A Russian heavyweight hattrick dominated the men's action while France and Turkey came up big on the women's side at the grand finale in Budapest
Mikhail Igolnikov (24), Niyaz Ilyasov (25), and Inal Tasoev (22), proved what a heavyweight judo force Russia will bring to Tokyo 2020 next summer by winning all three of the -90, -100, and +100kg categories on the final day of action at the 2020 Hungary Judo Grand Slam.
It was a fantastique final day for France too as Rio 2016 silver medallist Audrey Tcheumeo won an all-French -78kg final and Kayra Sayit claimed the +78kg title for Turkey.
While there was individual joy and team celebrations on the last day of action, plenty of plaudits went to the collective action that made an international tournament of this dimension possible in the middle of a pandemic.
Judoka were delighted to be able to get back on the mat and engaging in randori with a chance to compete with some of the best in the world.
With the clock ticking down to the rescheduled Tokyo 2020 Olympics, every minute on the mat counts.
A zarei to everyone involved.
It was a day to remember for Russia in the Hungarian capital.
First up on the men's side was the -90kg category, and the field looked fierce with the last three World Champions warming up: Serbian Nemanja Majdov (2017), Spain's Nikoloz Sherazadishvili (2018) and Dutch judoka Noel Van T End (2019).
By the time the final came around not one was left standing, revealing the unpredictability and the lack of a dominant star at this category.
Russia's Mikhail Igolnikov faced Mongolian Altanbagana Gantulga to decide it and it was over in 21 seconds, Igolnikov ending Gantulga's challenge with one of the ippons of the tournament, turning an uchi-mata into a winning throw with some fleet-footed magic.
Mammadali Mehdiyev and Sherazadishvili won the two bronze medals.
In the absence of French master Teddy Riner there were still plenty of positives for France.
Look no further than the final of the -78kg for evidence with Audrey Tcheumeo facing Fanny Posvite in the final.
Tcheumeo looks back to her blistering best, rejuvenated and invigorated by the time off, she dominated the final and let out a roar at the end of the fight that showed us all where her focus and energy is right now.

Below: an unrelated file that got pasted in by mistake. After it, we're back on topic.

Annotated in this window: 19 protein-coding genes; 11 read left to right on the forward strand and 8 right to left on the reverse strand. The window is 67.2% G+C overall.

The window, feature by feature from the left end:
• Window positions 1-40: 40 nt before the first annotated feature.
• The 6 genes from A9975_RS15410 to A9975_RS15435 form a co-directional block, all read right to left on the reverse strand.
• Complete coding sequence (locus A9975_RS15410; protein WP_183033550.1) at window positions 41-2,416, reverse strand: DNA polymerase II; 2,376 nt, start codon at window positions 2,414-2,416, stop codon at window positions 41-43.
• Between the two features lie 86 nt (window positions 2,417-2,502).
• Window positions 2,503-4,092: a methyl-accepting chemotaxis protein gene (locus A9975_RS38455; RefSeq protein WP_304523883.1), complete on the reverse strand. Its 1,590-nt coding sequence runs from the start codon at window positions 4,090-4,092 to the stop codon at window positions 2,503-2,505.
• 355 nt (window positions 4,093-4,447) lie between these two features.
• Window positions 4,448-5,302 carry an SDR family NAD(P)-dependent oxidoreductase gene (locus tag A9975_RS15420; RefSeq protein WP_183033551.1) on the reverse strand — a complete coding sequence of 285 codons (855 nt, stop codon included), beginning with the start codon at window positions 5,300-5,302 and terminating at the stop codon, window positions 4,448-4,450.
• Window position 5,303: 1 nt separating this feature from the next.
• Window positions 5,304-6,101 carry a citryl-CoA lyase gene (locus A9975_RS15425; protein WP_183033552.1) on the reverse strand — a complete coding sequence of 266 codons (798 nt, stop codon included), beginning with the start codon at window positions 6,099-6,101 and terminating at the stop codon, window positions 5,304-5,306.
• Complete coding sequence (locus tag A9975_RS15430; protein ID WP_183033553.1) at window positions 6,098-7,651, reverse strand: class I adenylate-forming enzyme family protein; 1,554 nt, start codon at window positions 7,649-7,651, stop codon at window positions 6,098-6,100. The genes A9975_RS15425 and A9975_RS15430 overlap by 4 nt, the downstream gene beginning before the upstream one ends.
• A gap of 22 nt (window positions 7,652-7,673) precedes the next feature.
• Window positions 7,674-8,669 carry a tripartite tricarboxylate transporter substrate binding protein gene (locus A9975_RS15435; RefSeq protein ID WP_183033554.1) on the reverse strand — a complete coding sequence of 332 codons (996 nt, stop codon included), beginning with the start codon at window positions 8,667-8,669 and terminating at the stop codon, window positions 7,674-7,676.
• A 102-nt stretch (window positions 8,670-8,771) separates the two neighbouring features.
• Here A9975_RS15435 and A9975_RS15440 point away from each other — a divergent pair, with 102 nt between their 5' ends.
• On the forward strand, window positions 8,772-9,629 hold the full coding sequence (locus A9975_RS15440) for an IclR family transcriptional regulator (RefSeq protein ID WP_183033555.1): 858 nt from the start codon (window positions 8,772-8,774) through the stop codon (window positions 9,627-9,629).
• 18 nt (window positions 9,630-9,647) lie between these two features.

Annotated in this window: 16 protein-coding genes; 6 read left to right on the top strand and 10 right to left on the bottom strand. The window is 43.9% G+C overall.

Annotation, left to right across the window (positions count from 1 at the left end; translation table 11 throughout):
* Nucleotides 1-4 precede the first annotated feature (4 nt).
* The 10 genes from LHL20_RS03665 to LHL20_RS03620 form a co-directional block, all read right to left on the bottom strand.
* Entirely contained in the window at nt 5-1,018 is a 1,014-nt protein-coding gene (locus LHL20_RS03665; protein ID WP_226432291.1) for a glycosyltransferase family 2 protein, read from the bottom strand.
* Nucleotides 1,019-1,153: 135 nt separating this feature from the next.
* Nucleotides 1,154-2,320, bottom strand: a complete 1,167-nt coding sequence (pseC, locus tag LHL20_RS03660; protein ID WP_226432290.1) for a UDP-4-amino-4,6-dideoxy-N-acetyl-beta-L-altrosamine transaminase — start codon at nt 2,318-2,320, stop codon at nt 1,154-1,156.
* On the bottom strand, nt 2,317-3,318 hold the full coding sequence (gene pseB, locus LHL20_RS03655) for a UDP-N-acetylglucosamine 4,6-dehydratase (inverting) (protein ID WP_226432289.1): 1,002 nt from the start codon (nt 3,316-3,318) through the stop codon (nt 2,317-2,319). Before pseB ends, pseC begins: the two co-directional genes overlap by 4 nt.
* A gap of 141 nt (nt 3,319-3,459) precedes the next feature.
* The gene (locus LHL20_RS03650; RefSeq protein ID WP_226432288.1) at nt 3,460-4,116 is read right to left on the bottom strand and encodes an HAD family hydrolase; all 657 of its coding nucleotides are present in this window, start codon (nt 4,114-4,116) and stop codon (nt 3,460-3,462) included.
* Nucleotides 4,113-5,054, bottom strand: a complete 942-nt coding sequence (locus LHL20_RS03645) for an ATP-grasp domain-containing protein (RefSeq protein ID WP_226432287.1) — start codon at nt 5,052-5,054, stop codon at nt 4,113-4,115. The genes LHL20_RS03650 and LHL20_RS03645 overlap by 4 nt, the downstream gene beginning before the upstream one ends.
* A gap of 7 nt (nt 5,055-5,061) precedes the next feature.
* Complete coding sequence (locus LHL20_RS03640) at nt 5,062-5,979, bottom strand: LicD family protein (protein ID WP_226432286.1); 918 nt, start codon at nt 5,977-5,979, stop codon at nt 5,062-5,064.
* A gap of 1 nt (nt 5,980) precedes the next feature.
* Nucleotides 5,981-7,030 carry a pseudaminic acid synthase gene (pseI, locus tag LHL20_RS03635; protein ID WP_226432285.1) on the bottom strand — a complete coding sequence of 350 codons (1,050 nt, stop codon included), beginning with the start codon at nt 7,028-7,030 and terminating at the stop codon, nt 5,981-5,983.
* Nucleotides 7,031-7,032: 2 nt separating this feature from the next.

Natascha Ausma (NED) and Loriana Kuka (KOS), took home the bronze medals in this category.
Back on the men's side it was Niyaz Ilyasov and Arman Adamian's turn to roll over the competition to make it an all-Russian final.
Portugal's reigning world champion from Tokyo 2019 Jorge Fonseca found out that wearing the red patch on his back did not grant him immunity to the Russian onslaught, Adamian disposing of him in the semi-final.
The final was tense and taught, two men who know each other so well trying to execute almost identical moves, but in the end Ilyasov managed to manoeuvre himself into position to immobilise Adamian with an ushiro-kesa-gatame hold.
Russia 2-0 World.
Fonseca and Canadian Shady Elnahas bagged bronze.
When at the semi-final stage the two heavily fancied Brazilians Beatriz Souza and Maria Suelen Altheman were still in the running, an all-Brazil final looked likely.
But Turkey's Kayra Sayit and Tunisia's Nihel Cheikh Rouhou had other ideas.
These two seasoned contenders made the final their own and it was Sayit who just did enough, she was awarded gold after a false attack by Cheikh Rouhou in golden score.
Consolation for the Brazilians who took home a bronze medal each.
With 'King of the Superheavyweights' Teddy Riner absent, there were plenty of pretenders to the throne more than willing to take his place.
Once again Russia proved that they plan a judo takeover in Tokyo by making it an all-Russian final between 22-year-old prodigy Inal Tasoev and 24-year-old Tamerlan Bashaev.
Both judoka went for it to provide a thrilling finale, a failed seoi-nage from Bashaev opening the doort to Tasoev who masterfully flipped his opponent over to then immobilise him for the win.
The two third-place prizes went to the two Georgians Levani Matiashvili and Gela Zaalashvili.